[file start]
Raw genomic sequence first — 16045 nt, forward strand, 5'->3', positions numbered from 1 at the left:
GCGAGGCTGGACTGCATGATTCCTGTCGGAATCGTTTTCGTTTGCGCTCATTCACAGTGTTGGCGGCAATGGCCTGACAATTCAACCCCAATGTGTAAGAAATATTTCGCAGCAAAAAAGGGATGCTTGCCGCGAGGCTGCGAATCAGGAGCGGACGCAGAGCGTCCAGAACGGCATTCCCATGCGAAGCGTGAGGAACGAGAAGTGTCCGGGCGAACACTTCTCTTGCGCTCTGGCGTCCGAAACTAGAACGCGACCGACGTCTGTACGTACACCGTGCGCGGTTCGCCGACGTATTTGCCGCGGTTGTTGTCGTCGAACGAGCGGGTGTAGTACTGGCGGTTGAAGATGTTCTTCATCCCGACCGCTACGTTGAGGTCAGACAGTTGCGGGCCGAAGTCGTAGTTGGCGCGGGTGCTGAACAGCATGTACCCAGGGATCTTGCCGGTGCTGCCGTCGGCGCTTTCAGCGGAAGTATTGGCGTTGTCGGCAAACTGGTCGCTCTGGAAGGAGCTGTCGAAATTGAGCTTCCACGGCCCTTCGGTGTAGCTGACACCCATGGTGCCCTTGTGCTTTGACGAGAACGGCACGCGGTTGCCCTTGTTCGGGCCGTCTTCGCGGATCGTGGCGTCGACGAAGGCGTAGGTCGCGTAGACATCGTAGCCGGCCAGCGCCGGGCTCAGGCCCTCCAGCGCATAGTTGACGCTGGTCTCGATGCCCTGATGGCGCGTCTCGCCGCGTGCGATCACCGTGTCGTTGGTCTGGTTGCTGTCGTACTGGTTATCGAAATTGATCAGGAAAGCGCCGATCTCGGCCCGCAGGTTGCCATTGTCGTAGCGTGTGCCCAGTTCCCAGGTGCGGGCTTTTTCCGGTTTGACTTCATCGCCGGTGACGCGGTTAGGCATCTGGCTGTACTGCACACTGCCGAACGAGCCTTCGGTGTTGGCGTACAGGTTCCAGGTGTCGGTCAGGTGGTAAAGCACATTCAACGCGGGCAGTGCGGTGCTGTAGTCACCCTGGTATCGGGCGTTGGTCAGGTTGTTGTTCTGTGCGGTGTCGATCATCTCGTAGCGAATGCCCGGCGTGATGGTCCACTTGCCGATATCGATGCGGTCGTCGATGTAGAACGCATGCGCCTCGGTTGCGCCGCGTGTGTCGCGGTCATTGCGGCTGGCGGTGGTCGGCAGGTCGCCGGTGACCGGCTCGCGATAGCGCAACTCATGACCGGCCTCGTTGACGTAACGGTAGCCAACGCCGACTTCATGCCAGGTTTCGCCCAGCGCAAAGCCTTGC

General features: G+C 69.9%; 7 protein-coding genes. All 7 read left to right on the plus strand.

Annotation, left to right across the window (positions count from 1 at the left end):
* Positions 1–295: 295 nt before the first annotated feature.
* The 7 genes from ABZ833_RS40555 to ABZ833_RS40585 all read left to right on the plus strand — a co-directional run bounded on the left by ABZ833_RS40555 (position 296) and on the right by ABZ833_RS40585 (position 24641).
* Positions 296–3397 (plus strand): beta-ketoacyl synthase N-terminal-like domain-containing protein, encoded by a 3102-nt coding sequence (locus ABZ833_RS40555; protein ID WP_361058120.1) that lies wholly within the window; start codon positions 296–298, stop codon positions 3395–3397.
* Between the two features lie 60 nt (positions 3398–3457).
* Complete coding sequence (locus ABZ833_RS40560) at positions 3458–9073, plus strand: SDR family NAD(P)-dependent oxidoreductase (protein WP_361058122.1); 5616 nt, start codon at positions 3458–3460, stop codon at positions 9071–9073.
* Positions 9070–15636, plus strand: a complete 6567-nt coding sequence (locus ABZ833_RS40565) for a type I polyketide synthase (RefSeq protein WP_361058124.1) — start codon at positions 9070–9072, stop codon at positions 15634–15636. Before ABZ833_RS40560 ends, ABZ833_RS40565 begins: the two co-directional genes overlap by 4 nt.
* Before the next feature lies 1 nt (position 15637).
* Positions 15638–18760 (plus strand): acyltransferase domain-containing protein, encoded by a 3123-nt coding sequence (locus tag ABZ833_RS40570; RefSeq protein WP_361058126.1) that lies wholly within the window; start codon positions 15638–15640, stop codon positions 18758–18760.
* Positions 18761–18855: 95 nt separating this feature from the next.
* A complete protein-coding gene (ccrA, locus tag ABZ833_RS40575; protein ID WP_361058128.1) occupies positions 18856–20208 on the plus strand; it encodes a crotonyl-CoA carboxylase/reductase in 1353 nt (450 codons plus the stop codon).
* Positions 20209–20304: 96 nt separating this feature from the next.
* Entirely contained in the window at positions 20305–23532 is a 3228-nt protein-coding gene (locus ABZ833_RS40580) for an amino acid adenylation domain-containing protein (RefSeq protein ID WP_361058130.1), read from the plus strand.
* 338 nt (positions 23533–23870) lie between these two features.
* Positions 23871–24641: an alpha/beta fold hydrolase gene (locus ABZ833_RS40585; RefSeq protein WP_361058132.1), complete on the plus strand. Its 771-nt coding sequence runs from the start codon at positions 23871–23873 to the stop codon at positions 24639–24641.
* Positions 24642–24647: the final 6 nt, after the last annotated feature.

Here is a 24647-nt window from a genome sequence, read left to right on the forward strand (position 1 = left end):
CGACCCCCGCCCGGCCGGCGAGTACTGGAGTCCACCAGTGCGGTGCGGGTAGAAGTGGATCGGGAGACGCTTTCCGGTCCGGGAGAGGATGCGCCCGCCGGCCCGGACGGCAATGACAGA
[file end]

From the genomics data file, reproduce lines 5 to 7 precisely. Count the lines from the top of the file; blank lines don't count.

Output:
* Positions 1–295: 295 nt before the first annotated feature.
* The 7 genes from ABZ833_RS40555 to ABZ833_RS40585 all read left to right on the plus strand — a co-directional run bounded on the left by ABZ833_RS40555 (position 296) and on the right by ABZ833_RS40585 (position 24641).
* Positions 296–3397 (plus strand): beta-ketoacyl synthase N-terminal-like domain-containing protein, encoded by a 3102-nt coding sequence (locus ABZ833_RS40555; protein ID WP_361058120.1) that lies wholly within the window; start codon positions 296–298, stop codon positions 3395–3397.